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Working with Time in Postgres

Since humans first started recording data, they’ve been keeping track of time. Time management is one of those absolutely crucial database tasks and Postgres does a great job of it. Postgres has a lot of options for storing and querying time so I wanted to provide an overview of some of the most common needs for storing and retrieving time data.

This blog is also available as a hands on tutorial running in your local browser via our Postgres playground.

If you ask Postgres what time it is,

SELECT now();

You’ll get something like

 2023-05-15 18:23:58.5603+00

The default time representation here is a full timestamp string, containing the date, time, and a reference to timezone. In this case, the +00 represents equal with UTC. UTC has long been a standard time measurement following suit from the Greenwich mean time (if you’re as old as I am).

If I want to know the time in my local timezone

SELECT now() AT TIME ZONE 'America/Chicago';

The full list of timezones names you can use is stored in a system table and can be retrieved with select * from pg_timezone_names;

Data types for time

Postgres has a TIME data type, with and without a time zone if you want to store that separately from a date. This is generally not recommended since in most cases time requires an accompanying date. There’s a TIMESTAMP datatype. Adding timezone to TIMESTAMP is TIMESTAMP WITH TIMEZONE or aliased as the TIMESTAMPTZ. Without a doubt TIMESTAMPTZ is going to be the MVP of Postgres time storage. If you store data in with the full date, time, and timezone you’ll never have to worry about the server time, what time the user entered the data, what time it is where you’re querying data, or any of those crazy calculations. And you or your application can pull out the time and display it in whatever local user timezone you need.

When working with Postgres, you’ll also see epoch which is how seconds are represented. This is not a timestamp, its an integer (a double precision floating-point number, 64 bits) and it represents the number of seconds since January 1st, 1970. This can be used if you need a specific comparison or need time in that format. Postgres can easily convert back at forth between timestamps and epochs. To find the current epoch:


Time formats & functions

I’m an American midwesterner so of course, I would write Bastille Day like - July 14th, 1789 or 7-14-1789. Of course all my French friends would write it 14 July 1789 or 14-07-1789. And while I’d love to debate with you all over beers about the best way to do this, ISO has some standards for time formats, namely ISO 8601 which states that dates will be read like this 1789-07-14 17:30:00.000, year-month-day-time. This date format is what used in TIMESTAMP and what you’ll see most often in the database and engineering world.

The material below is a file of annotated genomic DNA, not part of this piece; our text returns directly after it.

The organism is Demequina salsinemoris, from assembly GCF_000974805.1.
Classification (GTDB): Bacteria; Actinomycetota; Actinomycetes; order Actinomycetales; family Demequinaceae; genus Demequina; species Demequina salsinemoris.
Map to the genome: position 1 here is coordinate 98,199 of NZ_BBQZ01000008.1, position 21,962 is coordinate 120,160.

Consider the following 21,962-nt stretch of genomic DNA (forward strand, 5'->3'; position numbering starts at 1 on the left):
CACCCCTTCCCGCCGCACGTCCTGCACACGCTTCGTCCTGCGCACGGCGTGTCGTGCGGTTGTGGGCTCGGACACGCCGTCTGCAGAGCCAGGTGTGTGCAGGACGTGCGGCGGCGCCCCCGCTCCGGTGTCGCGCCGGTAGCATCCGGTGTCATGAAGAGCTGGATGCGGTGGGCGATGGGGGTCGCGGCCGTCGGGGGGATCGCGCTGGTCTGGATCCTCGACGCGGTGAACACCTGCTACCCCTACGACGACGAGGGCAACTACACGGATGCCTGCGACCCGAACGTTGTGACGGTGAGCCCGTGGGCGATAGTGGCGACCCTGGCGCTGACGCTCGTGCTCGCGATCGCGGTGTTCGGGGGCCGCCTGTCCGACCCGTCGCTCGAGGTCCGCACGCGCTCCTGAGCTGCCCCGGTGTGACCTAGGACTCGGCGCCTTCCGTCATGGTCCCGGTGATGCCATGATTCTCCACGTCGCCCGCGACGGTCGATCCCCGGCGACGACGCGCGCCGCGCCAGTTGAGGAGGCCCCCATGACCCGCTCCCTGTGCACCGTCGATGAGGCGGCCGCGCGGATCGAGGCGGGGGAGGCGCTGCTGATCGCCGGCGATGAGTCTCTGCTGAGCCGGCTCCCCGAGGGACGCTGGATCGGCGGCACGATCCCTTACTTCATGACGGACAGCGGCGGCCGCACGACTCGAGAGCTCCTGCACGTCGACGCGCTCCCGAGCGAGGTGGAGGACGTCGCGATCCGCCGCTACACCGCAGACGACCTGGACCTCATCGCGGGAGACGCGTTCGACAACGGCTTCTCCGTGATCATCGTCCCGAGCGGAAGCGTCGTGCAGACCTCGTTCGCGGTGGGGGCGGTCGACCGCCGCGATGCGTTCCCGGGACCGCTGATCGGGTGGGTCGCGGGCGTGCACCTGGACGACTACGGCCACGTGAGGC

Time storage has the ISO8601 best practice, however, depending on your end users or business needs, you may want to change the time format in your queries whey they’re output. So to change the time format of a query you can use the TO_CHAR function which will translate a time string into different characters.

SELECT TO_CHAR(NOW(), 'DY, Mon dd, yyyy HH24:MI:SS OF');

TO_CHAR let’s you convert the time interval string to text and characters. Then using some formatting functions, I can pull out the day of the week, an American date format, and UTC time. The result of that query would be:

 MON, May 15, 2023 14:22:28 +00

Time intervals

Now that we’re fancy and can get dates in any format we want, how about calculating intervals and lapsed time in different formats?

We’ve loaded in a sample table with some train schedule data, take a peek

SELECT * FROM train_schedule LIMIT 3;

and it looks like this

 trip_id | track_number | train_number |  scheduled_departure   |   scheduled_arrival    |    actual_departure    |     actual_arrival
       1 |            1 |          683 | 2023-04-29 11:15:00+00 | 2023-04-29 12:35:00+00 | 2023-04-29 11:21:00+00 | 2023-04-29 12:52:00+00
       2 |            1 |          953 | 2023-04-29 13:49:00+00 | 2023-04-29 15:10:00+00 | 2023-04-29 13:50:00+00 | 2023-04-29 15:17:00+00